Then came the last game of the tournament against the Raptors, who were also unbeaten entering the Slam’s final day.
“The first two teams gave us a little bit of a challenge, just different looks, but then we got into that championship game with Research,” Jason Messier, the Knights’ head coach, told the News + Record following the tournament. “And we knew it was going to be a battle.”
Chatham Charter had seen Research Triangle in the second game of the season — the Knights won, 58-45 — so they knew what they were up against: the Raptors’ “incredible half-court trapping defense,” said Messier.
The Knights were ahead by 10 at one point in the first half, but the Raptors hung around and fought back to make it a one-point game heading into the fourth quarter.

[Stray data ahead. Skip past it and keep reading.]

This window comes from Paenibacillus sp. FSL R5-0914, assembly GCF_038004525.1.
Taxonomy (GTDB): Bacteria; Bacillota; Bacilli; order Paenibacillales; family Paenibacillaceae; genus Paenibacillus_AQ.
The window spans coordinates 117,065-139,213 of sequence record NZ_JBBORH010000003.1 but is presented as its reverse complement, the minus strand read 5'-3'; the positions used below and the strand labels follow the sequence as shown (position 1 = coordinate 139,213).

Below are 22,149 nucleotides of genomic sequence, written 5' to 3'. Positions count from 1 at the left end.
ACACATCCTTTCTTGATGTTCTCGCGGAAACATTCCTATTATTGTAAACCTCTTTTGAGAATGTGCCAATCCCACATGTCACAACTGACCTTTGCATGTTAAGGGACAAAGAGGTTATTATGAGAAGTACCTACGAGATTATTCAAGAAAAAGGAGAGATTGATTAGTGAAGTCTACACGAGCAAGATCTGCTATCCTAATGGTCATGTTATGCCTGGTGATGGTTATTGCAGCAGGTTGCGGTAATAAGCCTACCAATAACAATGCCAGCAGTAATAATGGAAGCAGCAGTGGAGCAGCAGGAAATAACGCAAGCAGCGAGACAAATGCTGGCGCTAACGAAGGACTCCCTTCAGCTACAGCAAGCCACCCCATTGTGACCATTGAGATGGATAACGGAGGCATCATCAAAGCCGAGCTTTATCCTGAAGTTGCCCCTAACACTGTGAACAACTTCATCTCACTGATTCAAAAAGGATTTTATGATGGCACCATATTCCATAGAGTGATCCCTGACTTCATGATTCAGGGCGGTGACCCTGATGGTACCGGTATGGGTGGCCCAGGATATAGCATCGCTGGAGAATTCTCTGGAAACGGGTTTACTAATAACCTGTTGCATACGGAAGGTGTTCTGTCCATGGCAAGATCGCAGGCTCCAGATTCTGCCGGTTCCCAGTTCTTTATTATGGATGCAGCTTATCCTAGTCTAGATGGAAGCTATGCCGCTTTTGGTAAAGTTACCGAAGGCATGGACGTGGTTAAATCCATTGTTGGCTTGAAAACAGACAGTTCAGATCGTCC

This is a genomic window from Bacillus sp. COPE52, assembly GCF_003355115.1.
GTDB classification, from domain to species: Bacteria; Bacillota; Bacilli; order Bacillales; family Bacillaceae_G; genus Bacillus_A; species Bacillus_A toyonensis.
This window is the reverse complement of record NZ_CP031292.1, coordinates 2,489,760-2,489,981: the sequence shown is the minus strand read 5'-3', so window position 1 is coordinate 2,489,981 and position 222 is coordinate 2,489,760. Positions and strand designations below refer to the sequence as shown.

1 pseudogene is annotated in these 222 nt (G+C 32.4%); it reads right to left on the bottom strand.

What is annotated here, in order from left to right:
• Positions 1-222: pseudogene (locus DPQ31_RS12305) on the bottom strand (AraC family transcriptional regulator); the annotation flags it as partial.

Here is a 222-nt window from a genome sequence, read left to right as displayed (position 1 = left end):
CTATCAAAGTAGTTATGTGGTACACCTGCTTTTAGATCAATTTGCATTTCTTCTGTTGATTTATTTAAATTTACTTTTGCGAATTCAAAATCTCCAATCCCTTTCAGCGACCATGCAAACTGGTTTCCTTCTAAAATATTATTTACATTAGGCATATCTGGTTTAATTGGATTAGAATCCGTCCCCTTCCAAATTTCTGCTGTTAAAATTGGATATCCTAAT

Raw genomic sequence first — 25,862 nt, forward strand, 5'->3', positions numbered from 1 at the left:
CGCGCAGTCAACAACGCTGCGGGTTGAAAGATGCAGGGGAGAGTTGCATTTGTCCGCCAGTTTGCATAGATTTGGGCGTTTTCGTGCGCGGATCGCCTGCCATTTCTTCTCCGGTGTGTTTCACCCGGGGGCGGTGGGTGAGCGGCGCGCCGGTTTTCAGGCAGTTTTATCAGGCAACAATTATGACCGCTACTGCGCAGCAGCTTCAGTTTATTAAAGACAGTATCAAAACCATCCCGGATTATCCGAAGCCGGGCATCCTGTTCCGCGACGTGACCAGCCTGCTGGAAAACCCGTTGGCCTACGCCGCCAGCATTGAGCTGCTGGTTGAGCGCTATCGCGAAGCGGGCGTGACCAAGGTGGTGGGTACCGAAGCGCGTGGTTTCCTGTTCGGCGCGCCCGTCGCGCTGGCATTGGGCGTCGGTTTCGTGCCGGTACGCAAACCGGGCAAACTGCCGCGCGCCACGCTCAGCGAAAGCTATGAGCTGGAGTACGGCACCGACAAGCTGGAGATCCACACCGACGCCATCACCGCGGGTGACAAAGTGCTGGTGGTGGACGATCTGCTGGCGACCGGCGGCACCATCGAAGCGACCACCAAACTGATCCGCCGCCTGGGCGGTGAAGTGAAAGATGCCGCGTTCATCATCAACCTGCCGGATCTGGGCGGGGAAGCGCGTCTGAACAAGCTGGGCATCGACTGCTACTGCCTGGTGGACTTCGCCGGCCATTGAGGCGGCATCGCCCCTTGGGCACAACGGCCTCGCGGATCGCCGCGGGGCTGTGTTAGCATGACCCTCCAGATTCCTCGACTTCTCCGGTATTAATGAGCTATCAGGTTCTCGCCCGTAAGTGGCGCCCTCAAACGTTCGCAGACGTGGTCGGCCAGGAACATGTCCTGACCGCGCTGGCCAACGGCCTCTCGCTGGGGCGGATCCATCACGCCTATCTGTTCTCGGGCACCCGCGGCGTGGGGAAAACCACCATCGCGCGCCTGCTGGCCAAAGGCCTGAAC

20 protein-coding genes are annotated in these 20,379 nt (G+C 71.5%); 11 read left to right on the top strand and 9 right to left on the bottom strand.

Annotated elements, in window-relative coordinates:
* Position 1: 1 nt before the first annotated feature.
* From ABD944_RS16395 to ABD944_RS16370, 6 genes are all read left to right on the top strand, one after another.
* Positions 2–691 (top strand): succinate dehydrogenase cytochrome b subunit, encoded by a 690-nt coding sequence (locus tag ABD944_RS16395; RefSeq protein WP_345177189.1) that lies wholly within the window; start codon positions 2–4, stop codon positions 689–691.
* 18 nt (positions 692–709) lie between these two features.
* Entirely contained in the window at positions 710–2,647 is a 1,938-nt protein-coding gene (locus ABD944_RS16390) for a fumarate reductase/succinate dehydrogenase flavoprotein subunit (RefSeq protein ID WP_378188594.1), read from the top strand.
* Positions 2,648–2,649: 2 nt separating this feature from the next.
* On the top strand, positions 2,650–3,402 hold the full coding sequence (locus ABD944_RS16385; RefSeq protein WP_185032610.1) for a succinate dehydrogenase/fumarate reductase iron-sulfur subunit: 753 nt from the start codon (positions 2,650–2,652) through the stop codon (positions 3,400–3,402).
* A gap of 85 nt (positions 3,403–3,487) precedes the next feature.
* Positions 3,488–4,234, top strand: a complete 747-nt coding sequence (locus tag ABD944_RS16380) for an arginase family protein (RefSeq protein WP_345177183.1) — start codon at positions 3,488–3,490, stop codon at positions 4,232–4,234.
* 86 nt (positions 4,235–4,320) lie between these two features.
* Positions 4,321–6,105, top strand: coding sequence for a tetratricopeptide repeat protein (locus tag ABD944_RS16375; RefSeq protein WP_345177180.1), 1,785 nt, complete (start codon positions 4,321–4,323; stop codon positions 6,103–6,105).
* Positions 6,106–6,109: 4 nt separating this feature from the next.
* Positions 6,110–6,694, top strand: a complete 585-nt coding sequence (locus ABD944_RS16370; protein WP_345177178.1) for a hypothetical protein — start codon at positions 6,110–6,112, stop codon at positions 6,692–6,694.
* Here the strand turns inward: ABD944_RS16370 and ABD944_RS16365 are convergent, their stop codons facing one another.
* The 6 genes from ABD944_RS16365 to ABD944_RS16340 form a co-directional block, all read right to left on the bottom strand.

But despite the Raptors’ speed, athleticism and undeniable defensive intensity, the Knights were able to squeak out the one-point win, 60-59, in the playoff-like atmosphere thanks to a few huge plays in the final period.
“We were ready for that playoff atmosphere,” Messier said. “My guys loved it. They soaked it up. And there were moments where we did show our inexperience and our youth, but they executed down the stretch to pull out that victory.”
Beau Harvey was named the tournament’s Most Outstanding Player as the Knights’ youth movement continues to flourish. Their other big-named freshman, center Brennen Oldham, nearly had a triple-double with blocks (8 points, 10 rebounds, 7 blocks) in the title game.
Chatham participants: Northwood women (2-0), Champions; Chatham Central women (0-2)
Dates: Dec. 28-30
Location: Northwood High School
# of participants: 8
Chargers’ Team MVP: Olivia Porter (senior)
Bears’ Team MVP: Kailey Green (junior)
It’d been three years since Northwood began hosting the First Bank Charger Classic.